Just be glad that Harvey Weinstein wasn’t in the biz around 1980. Otherwise look at what he’d have done to THE SHINING.

THE SHINING was actually one of the few films from that era that I recall seeing in a theater (the cinephilia bug bit in the late-1980s … prior to that I rarely went to movies.) I saw THE SHINING, at the Galaxy on I-35 and Austin Highway, with my parents and sister and was so queasily scared by it (not terrified exactly … I remember the feeling), that I asked to be excused at the moment I could no longer bear the tension … when Scatman Crothers arrives at the Overlook Hotel. While my parents and sister watched the rest of the movie, I went to the game room to play Space Invaders.

But really, is it much more risible than this (indisputably real) trailer for NOBODY KNOWS or the poster you see here with its blinding white light and greeting-card-like soft focus or the happy-giddy kid on the DVD box. (By the way, NOBODY KNOWS is now out on disc. You really should see it.) Now obviously, I take second-place to nobody in my love for NOBODY KNOWS. And Lord knows, I’m not an idealist — I accept that distributors have to make money and I pity the fool who had to sell Kore-eda’s movie. “Saddest movie I’ve ever seen” is accurate, but not exactly a recommendation to many. But jeez-louise … just viewing that trailer again right there, I actually laughed out loud at “about to embark on the journey of a lifetime.” Somebody deciding to go to NOBODY KNOWS based on that trailer would be in for a nasty shock

What these trailers prove irrefutably that a movie is not “what,” but “how.” This knowledge was obviously Old Hat who know about the Kuleshov Experiment and can name the actor Kuleshov used (Mozhukin, thank you very much). And this is why I pay little attention to trailers (they’re made to sell the movie, without regard to accurately reflecting the film) and no heed whatsoever to those who react to a movie, either in praise or denunciation, based on its subject matter (Christian groups regrettably too present among them). Individuals have their sweet spots obviously (I love boxing movies, for example), but subject matter is at best neutral and I’d probably say ultimately of no importance as it can be manipulated by editing, juxtaposition, scoring and plotting. A genius can make something out of nothing. A hack director or the wrong actors can mess up a brilliant script or story.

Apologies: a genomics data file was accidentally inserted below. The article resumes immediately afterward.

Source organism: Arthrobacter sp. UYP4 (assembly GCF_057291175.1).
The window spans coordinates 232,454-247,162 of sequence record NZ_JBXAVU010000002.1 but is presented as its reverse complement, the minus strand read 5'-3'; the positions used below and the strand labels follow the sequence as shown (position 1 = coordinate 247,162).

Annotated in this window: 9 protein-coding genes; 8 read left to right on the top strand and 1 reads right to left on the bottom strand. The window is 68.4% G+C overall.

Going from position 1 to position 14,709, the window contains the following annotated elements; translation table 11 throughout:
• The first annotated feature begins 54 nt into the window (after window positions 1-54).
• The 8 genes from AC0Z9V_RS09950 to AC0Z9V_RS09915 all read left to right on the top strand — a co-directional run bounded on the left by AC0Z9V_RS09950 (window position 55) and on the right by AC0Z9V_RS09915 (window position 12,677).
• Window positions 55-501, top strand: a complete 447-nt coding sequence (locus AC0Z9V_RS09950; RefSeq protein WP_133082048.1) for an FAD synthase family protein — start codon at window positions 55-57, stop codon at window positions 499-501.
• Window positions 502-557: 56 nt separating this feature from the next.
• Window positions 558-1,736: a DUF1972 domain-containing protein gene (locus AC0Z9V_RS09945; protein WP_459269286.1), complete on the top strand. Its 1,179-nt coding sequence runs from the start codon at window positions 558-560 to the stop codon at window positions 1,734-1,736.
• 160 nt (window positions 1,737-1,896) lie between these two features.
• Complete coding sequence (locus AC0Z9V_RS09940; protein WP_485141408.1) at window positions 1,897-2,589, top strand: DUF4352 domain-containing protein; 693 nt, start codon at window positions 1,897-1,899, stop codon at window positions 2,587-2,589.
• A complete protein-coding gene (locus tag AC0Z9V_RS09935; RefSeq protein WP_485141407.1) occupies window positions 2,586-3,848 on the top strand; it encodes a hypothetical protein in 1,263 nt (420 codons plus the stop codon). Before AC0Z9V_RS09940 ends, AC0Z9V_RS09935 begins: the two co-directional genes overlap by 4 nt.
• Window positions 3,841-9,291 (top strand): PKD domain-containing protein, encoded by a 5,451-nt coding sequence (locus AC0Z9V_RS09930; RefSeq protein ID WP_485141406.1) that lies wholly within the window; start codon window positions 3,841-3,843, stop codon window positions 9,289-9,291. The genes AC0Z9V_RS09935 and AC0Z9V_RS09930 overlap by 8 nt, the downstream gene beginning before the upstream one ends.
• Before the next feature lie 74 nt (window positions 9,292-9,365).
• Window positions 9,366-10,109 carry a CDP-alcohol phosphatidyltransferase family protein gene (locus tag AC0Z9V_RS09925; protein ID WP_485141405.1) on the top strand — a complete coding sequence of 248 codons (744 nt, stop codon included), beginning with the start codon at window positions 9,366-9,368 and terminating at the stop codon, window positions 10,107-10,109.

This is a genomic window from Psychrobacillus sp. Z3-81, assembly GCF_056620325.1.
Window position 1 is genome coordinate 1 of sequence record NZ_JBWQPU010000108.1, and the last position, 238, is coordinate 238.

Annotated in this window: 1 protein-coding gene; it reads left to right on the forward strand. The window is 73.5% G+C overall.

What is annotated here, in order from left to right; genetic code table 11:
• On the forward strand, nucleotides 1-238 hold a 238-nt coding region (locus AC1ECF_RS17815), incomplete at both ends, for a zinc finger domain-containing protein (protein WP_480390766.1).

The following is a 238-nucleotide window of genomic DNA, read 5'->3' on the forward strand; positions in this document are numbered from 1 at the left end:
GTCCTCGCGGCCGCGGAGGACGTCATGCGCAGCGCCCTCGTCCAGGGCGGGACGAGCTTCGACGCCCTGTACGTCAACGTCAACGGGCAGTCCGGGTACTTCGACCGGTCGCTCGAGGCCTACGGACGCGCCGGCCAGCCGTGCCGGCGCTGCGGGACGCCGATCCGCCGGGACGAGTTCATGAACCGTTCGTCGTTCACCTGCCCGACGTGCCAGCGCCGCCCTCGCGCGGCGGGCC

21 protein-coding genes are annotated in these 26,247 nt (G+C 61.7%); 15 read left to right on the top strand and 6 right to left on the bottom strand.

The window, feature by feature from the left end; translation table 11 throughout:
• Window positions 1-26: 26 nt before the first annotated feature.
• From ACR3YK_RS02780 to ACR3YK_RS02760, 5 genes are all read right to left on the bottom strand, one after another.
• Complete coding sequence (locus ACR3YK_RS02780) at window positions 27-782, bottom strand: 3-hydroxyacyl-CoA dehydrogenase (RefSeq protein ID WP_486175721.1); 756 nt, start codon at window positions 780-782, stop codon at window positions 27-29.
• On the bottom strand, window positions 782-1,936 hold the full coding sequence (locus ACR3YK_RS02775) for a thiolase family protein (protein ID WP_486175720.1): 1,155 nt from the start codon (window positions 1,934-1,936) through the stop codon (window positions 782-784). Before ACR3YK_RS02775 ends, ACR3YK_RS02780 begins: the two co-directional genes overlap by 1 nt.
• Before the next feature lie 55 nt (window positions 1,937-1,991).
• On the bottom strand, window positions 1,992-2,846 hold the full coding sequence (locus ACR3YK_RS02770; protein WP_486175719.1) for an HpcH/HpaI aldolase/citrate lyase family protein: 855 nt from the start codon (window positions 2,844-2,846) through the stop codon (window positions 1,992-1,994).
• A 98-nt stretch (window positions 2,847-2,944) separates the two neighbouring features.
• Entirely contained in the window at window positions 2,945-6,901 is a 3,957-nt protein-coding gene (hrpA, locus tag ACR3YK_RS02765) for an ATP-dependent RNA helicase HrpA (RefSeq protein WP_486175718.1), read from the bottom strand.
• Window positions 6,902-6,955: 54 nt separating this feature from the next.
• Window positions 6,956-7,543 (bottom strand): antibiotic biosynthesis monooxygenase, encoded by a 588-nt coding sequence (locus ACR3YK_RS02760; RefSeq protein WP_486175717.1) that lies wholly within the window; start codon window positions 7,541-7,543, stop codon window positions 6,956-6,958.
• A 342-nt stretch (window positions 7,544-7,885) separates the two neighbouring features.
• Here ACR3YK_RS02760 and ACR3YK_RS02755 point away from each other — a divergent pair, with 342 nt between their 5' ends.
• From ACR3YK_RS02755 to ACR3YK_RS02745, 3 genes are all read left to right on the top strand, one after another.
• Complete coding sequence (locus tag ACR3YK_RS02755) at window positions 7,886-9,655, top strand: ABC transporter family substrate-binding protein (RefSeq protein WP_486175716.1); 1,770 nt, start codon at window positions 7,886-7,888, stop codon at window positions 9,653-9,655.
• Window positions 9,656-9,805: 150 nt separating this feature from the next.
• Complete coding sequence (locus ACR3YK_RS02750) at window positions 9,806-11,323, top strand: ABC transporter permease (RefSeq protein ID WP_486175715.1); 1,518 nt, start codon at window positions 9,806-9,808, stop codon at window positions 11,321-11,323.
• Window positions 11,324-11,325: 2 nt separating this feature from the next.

October 3, 2005 Posted by | Uncategorized | Leave a comment

Oh. Mi. Gawd.

I think I’ll go lie down for a while …

France Modern (trois fleurs-de-lis)
You are ‘French’. In the nineteenth century, it
was the international language of diplomacy.
It is a ‘beautiful’ language, meaning that it
is really just a low-fidelity copy of Latin.

You know the importance of communicating
‘diplomatically’, which for you means both
being polite and friendly when necessary and
using sophisticated, vicious sarcasm when
appropriate. Your life is guided by either
existentialism or nihilism, depending on the
weather. You have a certain appreciation for
the finer things in life, which is a diplomatic
way of saying that you are a disgusting
hedonist. Your problem is that French has been
obsolete for a long time.

What obsolete skill are you?
brought to you by Quizilla

Test courtesy of Father Martin Fox, who at least got Latin as his obsolete skill.

October 3, 2005 Posted by | Uncategorized | Leave a comment